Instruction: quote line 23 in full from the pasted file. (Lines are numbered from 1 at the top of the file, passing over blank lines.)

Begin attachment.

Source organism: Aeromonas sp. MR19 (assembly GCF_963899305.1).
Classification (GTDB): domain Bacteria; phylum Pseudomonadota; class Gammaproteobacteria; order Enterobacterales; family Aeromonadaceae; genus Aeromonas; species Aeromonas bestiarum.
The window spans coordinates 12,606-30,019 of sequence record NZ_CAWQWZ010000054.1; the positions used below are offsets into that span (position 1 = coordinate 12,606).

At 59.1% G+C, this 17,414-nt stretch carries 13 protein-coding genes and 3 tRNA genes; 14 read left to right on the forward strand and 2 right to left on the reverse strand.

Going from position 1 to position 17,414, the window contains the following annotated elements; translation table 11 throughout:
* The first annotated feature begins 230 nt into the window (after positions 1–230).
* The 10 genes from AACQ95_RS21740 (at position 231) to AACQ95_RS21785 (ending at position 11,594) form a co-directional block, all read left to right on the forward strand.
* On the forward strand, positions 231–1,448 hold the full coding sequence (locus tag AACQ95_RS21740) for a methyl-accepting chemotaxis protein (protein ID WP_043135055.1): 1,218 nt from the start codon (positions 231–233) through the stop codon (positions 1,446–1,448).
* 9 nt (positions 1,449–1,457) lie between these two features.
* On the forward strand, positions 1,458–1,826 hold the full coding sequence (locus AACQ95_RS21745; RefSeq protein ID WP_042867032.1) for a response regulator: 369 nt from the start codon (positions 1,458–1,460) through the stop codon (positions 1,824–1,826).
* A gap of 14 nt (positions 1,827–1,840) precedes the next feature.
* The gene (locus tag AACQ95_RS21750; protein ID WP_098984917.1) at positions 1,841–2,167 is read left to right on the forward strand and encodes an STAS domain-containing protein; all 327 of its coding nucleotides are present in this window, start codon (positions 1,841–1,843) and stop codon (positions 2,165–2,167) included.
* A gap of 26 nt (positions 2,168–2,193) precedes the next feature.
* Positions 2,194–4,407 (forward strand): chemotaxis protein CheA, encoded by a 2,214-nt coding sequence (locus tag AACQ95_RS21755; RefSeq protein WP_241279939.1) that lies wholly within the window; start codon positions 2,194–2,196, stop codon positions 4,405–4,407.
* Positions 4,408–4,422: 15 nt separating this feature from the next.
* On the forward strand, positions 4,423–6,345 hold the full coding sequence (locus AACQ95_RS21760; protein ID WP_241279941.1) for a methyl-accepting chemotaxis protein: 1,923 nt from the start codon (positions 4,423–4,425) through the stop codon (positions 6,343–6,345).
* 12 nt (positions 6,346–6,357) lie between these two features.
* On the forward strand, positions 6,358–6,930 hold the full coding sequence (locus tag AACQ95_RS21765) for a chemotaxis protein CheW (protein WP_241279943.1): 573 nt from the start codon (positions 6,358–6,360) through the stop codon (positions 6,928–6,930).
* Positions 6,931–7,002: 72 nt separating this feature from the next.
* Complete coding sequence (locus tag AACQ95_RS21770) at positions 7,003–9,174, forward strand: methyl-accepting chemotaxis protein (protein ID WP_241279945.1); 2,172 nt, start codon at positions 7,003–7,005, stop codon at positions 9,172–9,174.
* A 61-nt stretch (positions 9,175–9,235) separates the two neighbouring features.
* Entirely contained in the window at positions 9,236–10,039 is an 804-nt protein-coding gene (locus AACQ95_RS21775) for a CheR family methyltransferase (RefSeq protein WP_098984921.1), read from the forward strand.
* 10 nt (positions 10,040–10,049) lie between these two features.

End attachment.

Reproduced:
* 10 nt (positions 10,040–10,049) lie between these two features.